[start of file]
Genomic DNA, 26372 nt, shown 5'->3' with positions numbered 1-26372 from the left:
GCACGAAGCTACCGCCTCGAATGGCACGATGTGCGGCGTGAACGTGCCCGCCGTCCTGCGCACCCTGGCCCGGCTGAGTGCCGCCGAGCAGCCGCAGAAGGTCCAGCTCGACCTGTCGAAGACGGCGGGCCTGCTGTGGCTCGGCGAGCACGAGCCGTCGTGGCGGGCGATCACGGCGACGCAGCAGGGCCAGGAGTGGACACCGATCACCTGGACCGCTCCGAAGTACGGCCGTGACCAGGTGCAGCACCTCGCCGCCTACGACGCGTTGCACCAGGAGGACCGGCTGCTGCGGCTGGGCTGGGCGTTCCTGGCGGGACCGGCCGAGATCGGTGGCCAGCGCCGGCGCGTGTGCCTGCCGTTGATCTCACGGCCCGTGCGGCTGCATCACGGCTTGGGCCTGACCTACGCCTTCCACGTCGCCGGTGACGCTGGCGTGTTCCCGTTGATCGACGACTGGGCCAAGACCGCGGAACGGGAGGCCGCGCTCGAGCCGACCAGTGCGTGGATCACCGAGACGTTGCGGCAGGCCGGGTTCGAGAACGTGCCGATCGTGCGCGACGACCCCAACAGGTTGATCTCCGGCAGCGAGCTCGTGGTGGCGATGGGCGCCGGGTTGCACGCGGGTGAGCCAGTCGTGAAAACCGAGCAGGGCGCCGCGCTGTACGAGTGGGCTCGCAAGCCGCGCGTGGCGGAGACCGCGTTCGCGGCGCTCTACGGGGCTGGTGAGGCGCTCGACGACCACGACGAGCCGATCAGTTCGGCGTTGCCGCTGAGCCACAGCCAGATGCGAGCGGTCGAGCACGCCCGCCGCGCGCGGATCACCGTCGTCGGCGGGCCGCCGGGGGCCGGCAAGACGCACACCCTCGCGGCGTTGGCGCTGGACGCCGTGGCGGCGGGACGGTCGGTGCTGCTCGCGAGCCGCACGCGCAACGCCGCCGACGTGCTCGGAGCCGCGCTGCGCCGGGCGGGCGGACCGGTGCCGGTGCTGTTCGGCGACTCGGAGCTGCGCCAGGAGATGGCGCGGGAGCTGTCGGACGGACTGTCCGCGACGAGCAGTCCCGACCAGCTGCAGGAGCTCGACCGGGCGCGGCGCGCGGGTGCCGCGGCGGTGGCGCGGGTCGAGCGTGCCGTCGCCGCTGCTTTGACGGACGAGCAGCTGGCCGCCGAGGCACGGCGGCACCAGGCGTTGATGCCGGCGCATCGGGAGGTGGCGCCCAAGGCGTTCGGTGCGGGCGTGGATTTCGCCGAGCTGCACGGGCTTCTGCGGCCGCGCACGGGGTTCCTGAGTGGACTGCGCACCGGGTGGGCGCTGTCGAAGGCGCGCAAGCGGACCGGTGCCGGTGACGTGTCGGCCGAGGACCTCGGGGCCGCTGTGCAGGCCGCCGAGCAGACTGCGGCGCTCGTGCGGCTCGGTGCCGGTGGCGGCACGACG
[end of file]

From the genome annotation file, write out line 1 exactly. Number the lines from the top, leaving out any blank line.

Genomic DNA, 26372 nt, shown 5'->3' with positions numbered 1-26372 from the left: